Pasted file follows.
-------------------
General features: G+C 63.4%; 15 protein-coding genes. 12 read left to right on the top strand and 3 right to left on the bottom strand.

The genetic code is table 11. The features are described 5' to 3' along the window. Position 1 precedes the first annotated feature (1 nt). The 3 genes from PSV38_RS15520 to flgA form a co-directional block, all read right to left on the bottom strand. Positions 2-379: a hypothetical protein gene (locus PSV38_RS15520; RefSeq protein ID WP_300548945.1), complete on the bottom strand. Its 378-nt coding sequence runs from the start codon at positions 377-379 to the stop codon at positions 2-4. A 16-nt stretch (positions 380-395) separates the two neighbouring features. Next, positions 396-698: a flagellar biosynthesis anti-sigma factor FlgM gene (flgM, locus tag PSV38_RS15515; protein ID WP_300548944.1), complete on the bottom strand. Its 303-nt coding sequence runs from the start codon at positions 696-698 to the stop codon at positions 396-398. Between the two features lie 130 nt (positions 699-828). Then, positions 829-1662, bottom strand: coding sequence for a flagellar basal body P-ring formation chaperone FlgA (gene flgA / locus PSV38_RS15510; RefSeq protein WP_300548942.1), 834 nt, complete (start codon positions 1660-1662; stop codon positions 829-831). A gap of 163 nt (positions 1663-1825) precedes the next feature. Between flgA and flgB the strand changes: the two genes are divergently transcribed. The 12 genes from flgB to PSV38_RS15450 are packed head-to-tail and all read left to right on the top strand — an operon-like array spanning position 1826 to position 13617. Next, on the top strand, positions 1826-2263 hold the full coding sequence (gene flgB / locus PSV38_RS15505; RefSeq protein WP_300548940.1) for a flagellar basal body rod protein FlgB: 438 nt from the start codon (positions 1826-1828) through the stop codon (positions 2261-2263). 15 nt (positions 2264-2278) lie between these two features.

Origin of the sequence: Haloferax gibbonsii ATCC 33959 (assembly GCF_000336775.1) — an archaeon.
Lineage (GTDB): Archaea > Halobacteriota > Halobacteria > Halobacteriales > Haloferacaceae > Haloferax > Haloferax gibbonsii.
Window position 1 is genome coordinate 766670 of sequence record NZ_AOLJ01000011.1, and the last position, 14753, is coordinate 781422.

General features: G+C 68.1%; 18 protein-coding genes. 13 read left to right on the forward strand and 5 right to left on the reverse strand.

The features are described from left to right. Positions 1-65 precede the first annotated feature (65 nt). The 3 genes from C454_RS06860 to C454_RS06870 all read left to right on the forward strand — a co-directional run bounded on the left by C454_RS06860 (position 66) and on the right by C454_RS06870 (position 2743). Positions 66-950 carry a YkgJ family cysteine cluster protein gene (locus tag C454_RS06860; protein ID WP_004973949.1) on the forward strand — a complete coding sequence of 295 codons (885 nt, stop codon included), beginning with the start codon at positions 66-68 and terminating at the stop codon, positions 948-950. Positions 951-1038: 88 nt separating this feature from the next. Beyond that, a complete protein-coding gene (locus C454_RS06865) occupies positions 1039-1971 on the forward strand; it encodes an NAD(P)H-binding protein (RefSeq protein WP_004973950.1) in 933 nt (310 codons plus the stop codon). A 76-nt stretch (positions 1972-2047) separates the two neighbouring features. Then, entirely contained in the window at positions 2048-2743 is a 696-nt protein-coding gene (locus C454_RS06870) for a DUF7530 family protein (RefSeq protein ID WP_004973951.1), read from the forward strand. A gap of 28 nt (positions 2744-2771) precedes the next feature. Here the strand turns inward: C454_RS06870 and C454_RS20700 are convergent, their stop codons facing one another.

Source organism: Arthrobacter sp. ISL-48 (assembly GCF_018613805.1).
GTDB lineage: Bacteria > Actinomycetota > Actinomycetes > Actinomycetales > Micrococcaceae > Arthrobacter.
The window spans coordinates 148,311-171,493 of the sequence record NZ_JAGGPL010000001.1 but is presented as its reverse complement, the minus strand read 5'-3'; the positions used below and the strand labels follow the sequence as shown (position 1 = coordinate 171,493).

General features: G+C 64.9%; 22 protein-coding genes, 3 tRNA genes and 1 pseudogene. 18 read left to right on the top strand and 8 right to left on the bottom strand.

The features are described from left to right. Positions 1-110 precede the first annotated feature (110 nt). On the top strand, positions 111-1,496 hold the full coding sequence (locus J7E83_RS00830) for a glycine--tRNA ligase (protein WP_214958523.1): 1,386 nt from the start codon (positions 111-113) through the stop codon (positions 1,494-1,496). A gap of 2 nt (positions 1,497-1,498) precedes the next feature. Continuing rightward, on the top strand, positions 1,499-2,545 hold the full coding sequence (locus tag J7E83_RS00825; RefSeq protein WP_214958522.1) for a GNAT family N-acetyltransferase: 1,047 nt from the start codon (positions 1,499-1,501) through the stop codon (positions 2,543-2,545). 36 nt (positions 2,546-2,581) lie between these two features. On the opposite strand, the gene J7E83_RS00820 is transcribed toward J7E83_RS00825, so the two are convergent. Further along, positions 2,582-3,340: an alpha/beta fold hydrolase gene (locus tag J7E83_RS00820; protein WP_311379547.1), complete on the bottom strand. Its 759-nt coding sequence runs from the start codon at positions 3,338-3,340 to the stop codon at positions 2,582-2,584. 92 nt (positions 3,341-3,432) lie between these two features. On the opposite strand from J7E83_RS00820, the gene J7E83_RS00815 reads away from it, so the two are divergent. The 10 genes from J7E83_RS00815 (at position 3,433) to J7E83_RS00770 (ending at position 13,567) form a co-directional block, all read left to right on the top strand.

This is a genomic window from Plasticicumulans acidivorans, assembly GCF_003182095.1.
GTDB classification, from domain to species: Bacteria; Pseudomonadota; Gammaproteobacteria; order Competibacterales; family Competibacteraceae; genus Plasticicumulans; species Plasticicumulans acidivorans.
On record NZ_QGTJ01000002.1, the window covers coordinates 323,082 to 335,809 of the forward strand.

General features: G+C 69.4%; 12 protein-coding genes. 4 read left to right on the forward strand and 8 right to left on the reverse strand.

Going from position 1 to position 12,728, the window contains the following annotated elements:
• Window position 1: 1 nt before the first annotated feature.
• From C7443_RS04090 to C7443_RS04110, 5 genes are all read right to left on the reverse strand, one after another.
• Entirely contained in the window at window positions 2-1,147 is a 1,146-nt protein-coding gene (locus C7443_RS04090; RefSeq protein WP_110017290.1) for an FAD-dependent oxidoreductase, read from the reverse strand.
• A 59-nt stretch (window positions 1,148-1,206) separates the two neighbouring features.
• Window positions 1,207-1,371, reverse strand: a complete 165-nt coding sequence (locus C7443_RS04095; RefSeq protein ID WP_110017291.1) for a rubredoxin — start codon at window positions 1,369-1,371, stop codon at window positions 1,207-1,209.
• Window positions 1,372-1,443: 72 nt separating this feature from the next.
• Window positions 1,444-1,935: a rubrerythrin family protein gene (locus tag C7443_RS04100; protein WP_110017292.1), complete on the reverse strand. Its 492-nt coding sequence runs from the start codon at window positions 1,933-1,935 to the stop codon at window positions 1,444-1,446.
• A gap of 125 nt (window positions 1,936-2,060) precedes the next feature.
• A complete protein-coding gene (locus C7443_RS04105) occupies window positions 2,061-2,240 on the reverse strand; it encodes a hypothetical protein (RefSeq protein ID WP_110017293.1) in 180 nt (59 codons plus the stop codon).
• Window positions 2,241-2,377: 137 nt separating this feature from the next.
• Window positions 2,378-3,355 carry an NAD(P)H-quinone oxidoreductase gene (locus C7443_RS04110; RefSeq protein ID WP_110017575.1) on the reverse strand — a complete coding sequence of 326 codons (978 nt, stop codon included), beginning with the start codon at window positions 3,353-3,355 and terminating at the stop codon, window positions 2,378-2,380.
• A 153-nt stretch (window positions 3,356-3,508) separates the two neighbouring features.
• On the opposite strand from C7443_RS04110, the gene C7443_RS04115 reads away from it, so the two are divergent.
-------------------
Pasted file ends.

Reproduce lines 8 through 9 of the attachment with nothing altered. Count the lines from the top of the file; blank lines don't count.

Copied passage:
Source organism: Arthrobacter sp. ISL-48 (assembly GCF_018613805.1).
GTDB lineage: Bacteria > Actinomycetota > Actinomycetes > Actinomycetales > Micrococcaceae > Arthrobacter.